In mid-October I was moderating a panel discussion topic “Curating Through a Different Lens: Bio-cultural Collections and Traditional Knowledge” at the American Public Gardens Association Collections Symposium in Vancouver, BC. Upon my return to New York I’ve been thinking about how I might extend this work to support diverse voices beyond this session given I’m now spending my day job as a research and teaching facilities manager at a big agriculture school. Part of that inquiry and exploration of thought has brought me to sharing some of the 10-minute introduction for our session here on this blog in hopes that others may see extensions and connections with the work I’m trying to create.
I’ve been diving into the question of what a social role public gardens might have in current socio-economic and biological contexts since my graduate work at UMass Boston. And the images shown on rotation during this overview of our session will give you some context of my own journey through these questions. I’ve had a rather traditional career in public horticulture both on the East and West coasts of the United States, but the seed of my wonder for plants and appreciation for cultural diversity was planted on the summer road trips my parents took their children on. No doubt my young curiosity and excitement for difference brought me to anthropology and horticulture as my undergraduate work. These became places where I could start to name and make sense of how plants were related to each other and how different world-views and relationships to nature brought beauty to our shared humanity.
Through my work and community of friends following my formal education I became intimately aware that there are other valid ways of thinking about relationship to land, to people and all living beings. And I embarked on the career many of you know me for as a plants-woman, designer, plant recorder, curator and photographer.
But the elite and colonial history of horticulture in relationship to a new social purpose for botanic gardens is troubling me. And I want to do something to help bring different voices and practices into the world that honor more sustainable and ethical ways of knowing and practicing relationships. My first opportunity to practice this within collections management was for Cornell Botanic Gardens where I crafted a collections policy that opens opportunity for community curated bio-cultural collections and addressed ethical and diversity issues for acquisitions. I also continue to teach and engage with communities of collaborative learning practice in the Science in a Changing World Program at UMass Boston. When I was promoted in July this year to manage 127,000 sq. ft. of research greenhouse facilities, 150 environmental growth chambers and a research quarantine facility for arthropods, the policy was not yet adopted by the garden’s advisory committee and I suspect will go through another version with a new Director of Horticulture before the garden has strategy to support the policy.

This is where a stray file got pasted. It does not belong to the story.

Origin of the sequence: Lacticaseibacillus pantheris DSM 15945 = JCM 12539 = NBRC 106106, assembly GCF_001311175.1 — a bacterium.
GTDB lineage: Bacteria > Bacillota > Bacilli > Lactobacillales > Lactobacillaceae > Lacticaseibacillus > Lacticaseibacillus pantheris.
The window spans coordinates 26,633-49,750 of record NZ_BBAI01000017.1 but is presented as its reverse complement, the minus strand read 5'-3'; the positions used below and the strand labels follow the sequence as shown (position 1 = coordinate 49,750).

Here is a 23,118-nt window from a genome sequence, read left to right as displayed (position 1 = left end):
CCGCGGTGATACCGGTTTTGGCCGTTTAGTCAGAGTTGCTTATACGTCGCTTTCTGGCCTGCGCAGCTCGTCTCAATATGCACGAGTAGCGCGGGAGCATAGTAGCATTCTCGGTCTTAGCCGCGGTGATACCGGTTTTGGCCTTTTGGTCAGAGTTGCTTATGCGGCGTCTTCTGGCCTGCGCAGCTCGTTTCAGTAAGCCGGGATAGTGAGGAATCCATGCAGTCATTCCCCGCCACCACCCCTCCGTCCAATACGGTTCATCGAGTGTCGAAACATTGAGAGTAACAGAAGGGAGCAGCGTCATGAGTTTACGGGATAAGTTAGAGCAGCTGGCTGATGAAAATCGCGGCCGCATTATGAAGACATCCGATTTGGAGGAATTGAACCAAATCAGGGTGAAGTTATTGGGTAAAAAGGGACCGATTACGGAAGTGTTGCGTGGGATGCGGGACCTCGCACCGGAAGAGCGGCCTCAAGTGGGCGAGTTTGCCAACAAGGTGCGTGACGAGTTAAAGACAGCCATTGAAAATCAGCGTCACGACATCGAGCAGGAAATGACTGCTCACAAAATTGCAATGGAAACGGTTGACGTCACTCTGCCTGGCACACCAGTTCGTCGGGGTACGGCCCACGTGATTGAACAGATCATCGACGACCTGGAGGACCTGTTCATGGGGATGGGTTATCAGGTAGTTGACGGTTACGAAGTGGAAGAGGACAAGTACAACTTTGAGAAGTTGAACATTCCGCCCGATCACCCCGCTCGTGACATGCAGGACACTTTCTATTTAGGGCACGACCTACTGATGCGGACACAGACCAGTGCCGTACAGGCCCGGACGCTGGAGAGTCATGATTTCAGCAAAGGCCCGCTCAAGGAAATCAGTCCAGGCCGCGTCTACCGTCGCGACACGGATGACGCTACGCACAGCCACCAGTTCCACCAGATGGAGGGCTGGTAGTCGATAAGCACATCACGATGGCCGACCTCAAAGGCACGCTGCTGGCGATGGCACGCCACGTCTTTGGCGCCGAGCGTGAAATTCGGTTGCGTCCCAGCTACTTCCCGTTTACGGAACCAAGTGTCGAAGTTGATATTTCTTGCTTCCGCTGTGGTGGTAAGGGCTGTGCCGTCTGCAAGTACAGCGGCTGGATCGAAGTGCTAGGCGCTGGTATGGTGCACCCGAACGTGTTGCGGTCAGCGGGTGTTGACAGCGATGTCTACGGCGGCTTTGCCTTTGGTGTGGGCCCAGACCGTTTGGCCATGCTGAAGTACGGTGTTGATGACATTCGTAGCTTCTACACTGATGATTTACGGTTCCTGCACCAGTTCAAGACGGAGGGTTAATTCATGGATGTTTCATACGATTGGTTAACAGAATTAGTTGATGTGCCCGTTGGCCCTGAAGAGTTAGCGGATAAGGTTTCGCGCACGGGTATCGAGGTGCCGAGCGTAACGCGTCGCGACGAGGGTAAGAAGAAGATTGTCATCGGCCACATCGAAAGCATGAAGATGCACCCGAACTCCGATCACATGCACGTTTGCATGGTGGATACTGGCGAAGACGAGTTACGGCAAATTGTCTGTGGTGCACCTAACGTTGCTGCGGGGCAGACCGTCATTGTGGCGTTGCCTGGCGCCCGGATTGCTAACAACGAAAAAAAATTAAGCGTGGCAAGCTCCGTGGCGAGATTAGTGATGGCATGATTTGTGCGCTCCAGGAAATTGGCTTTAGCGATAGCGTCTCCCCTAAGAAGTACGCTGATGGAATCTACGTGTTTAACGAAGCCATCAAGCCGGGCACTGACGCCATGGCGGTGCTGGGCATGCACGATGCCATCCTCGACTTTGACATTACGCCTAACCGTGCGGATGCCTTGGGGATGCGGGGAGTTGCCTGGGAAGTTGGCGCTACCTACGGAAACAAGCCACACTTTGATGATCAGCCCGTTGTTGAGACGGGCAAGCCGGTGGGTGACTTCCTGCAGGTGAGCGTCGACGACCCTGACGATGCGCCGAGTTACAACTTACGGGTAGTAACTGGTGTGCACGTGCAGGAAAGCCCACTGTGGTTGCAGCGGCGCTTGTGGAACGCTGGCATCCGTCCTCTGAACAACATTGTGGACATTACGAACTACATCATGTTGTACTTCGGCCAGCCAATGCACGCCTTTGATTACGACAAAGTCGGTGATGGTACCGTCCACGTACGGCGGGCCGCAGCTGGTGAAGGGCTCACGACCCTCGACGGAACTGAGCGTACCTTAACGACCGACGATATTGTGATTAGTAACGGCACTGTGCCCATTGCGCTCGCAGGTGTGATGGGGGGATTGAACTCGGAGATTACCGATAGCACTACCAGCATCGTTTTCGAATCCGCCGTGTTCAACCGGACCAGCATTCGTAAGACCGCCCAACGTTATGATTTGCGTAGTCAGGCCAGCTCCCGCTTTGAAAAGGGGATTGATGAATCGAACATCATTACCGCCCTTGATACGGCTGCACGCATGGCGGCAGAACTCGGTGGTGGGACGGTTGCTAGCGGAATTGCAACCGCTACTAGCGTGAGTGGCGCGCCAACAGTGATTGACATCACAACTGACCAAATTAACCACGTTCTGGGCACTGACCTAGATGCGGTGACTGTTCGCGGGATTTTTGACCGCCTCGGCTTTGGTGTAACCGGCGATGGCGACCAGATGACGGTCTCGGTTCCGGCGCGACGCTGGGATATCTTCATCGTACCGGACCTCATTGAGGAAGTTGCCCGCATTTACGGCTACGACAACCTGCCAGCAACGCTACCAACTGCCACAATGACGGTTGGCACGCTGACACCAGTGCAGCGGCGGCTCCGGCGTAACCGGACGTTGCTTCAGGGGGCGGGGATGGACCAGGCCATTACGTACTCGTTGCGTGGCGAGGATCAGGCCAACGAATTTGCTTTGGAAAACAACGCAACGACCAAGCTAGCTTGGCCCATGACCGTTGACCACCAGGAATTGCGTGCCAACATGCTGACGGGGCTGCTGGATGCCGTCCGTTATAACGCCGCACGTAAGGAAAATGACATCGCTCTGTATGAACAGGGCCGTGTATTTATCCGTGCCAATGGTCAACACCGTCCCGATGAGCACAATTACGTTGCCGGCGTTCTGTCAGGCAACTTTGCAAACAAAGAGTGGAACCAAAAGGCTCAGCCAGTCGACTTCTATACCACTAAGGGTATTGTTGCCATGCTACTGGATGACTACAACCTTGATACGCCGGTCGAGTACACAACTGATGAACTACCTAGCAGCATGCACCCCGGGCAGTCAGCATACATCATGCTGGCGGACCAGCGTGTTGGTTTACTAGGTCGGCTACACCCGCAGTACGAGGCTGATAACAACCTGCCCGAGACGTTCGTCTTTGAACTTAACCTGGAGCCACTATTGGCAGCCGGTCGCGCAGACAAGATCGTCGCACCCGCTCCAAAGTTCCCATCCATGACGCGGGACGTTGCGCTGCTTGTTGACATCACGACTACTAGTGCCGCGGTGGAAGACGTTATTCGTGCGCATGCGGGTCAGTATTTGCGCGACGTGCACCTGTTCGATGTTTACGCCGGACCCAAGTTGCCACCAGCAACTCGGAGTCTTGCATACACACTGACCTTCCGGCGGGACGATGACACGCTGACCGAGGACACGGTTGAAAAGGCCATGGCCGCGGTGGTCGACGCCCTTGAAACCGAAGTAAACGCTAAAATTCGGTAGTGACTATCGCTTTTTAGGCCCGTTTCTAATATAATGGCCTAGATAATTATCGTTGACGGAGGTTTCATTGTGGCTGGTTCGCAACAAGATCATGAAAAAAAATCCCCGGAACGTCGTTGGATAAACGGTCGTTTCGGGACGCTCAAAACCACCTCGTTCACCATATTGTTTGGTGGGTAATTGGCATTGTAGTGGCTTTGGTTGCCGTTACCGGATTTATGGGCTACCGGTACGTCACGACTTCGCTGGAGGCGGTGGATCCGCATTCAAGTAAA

Eight years ago I started thinking about collections beyond their taxonomy and in the context of climate change, one bio-cultural story that’s affecting our global community. But I’m also thinking beyond our collections in the eyes of western beauty, science, use and knowledge. Some gardens have culinary or medicinal collections with amazing interpretation strategy. Some gardens tell the stories of arts and humanities from cultures around the world. But I’m asking the question if curating our collections in our traditional ways is enough if we are going to start thinking about our collections as bio-cultural collections. I’m asking the question if diverse worldview representation in our interpretation programs should extend into our collections management strategies as really living in practice what we say we are doing. I’m not dismissing the value that western culture has, I’m suggesting that we have an opportunity to give voice to the breadth of knowledge within the human experience.
I was fortunate to bring together Nancy Turner, Pepeyla Miller, Sadafumi Uchiyama and Michael DeMotta for our session. In each of their ways they contributed greatly to the ethics and practices of curation and relationships. My intention was to make a space that helps open an exploration of what curating bio-cultural collections might mean at audience member’s institutions with four perspectives on ethics, relationships and practice.
I shared long introductions to help place some context of each presenters experience in relationship with our topic. Their diverse stories did not prescribe take home curation strategies. But they brought up questions and tensions that might be an opening for exploring how audience members might think about curation differently in the unique contexts of their collections and institutions. This was purposeful because to prescribe practices or strategies is reinforcing colonial power dynamics. And just as we formed the focus and participation in our session through a collaborative process, others will need to build their own communities of engagement in their workplaces.Advertisements